YOUR MP WRITES: Torfaen MP Paul Murphy
4:02pm Monday 23rd December 2013 in News
I took part in last Wednesday’s Parliamentary debate on food banks after visiting the Eastern Valley Foodbank in Pontypool. Speaking with the team of volunteers there, I saw at first hand the essential work they are doing helping feed and give hope to local people in need.
The statistics are staggering. The local demand is so great that the Eastern Valley Foodbank have opened 3 distribution centres to serve Blaenavon and Cwmbran as well as Pontypool. They are distributing over a tonne of food per week.
That story is replicated throughout Britain. Three new food banks are opening every week as demand explodes. In 2010/11, 4070 people in Wales were helped by food banks. This year, 60,000 will have had to seek help – an increase of over 1400%.
This dreadful increase in food poverty has a number of causes, including benefit cuts and the rising cost of living. Faced with such evidence, the Government needs to take action to address the cost of living crisis and rethink their ill-conceived benefit reforms. Instead, Tory MPs laughed and sneered during the debate as they heard stories of families going without food.
There are myths around food banks that need dispelling. Not everyone who uses food banks these days is out of work – many are hardworking people on lower incomes. But people can’t just walk in and get help on a whim – people in need are referred by agencies like the Council, Age Concern or the CAB. These are not people getting free food whilst ‘paying for Sky TV’, as one Welsh Tory MP put it – they are people struggling desperately to get by, with their children not getting enough to eat.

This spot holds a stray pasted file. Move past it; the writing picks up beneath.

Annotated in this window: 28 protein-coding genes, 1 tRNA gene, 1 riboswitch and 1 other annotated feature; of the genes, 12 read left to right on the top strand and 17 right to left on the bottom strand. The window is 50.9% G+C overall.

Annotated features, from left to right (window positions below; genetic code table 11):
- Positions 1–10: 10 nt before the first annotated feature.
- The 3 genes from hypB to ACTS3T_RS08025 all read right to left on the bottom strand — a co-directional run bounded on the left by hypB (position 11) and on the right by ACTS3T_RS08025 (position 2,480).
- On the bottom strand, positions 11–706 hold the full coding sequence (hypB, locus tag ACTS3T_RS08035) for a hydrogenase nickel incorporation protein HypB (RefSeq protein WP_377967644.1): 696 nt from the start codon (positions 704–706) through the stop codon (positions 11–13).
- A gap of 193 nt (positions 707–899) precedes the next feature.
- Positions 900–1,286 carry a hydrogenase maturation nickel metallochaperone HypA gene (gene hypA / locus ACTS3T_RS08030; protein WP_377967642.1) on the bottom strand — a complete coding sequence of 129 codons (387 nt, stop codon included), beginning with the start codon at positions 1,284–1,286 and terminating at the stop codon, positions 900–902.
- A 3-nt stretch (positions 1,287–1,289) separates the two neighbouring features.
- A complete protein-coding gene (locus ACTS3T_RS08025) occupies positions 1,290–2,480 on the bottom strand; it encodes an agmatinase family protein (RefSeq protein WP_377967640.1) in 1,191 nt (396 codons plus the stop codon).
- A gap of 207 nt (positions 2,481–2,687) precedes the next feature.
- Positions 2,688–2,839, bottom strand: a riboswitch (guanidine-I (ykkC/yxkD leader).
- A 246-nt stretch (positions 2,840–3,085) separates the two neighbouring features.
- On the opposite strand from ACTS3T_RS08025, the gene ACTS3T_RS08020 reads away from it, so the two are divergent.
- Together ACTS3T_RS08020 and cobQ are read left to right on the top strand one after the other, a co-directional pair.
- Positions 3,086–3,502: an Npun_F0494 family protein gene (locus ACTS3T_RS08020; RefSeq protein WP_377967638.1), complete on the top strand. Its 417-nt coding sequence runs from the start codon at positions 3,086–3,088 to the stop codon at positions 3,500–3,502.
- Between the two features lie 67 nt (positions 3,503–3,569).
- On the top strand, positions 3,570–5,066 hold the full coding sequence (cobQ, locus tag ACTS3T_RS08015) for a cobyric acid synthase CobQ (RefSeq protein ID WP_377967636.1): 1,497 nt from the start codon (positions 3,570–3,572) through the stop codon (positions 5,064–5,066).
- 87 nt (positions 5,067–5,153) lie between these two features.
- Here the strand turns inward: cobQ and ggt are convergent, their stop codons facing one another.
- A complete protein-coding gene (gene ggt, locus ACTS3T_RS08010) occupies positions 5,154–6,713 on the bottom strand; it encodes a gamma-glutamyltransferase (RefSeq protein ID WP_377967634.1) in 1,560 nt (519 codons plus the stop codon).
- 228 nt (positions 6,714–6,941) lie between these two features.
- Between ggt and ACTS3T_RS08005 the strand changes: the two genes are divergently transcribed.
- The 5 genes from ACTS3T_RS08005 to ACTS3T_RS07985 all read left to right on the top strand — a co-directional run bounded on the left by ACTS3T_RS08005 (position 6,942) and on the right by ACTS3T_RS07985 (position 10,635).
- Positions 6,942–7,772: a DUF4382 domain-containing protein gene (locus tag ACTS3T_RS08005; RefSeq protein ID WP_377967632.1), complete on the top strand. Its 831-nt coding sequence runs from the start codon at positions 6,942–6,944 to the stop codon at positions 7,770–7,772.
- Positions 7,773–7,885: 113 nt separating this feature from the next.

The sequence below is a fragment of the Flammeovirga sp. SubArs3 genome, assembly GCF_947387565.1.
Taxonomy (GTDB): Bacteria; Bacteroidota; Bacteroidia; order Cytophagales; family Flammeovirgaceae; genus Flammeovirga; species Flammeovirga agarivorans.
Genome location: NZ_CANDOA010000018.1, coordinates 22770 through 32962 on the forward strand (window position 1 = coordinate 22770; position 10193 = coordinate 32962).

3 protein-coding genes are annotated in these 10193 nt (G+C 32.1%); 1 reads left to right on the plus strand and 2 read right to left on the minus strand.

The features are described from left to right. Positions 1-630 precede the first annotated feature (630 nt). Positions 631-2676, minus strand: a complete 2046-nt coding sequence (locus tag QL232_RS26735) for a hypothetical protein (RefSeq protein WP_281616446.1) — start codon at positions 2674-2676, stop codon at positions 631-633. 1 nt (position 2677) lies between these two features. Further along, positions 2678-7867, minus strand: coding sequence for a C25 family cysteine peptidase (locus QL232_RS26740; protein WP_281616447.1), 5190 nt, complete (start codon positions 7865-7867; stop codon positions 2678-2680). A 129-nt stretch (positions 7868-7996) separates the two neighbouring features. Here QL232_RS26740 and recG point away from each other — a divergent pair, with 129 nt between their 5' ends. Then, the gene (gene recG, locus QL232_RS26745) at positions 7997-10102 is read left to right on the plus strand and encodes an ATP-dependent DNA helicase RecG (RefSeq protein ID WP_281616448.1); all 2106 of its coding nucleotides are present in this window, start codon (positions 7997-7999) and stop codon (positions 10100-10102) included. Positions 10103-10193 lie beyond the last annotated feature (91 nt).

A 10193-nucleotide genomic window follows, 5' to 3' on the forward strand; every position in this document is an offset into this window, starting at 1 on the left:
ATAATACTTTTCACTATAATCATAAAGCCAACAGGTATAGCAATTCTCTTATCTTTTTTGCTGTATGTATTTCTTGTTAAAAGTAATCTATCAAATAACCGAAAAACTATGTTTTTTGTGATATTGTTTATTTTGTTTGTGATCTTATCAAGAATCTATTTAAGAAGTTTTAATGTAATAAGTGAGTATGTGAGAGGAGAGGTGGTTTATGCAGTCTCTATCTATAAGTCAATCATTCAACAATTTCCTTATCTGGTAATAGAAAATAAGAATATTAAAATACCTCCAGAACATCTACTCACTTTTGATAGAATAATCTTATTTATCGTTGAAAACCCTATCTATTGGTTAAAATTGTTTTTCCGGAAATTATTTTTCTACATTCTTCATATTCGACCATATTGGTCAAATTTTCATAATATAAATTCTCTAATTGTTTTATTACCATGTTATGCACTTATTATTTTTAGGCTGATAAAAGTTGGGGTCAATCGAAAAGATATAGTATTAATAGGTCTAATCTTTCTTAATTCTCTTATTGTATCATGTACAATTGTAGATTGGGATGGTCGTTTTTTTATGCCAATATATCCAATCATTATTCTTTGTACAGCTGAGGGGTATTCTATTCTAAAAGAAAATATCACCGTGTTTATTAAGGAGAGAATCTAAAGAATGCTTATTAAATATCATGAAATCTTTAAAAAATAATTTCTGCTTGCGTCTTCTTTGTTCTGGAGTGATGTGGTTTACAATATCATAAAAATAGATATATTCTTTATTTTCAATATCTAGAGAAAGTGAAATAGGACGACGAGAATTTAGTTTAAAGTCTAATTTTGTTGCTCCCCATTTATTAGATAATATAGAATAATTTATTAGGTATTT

It shames our society that there is so much demand for this service in the year 2013. In the debate, I spoke about a little girl in Pontypool, who excitedly told a lady that she would have chocolate fingers for Christmas, but only because the food bank had given her family some. She would otherwise have had to go without even the smallest treats at Christmas.
But if food banks show the worst of our society, they also show the best of our communities. Local people have volunteered to help run the food bank in fantastic numbers. Churches, charities, offices, shops and individuals have donated food. The generosity of our people is impressive – in my own valley especially, the last time they did this in such great numbers was during the Miners’ Strike in the eighties. It is a great pity that they’ve had to do so again.
Finally, I’ve been reading the reports in The Argus about missing Newport man Ben Caplan, and my thoughts are with his family and everyone at The Argus at such a difficult time. I wish the Police and everyone involved in the search the best of luck, and will keep you all in my prayers this Christmas.
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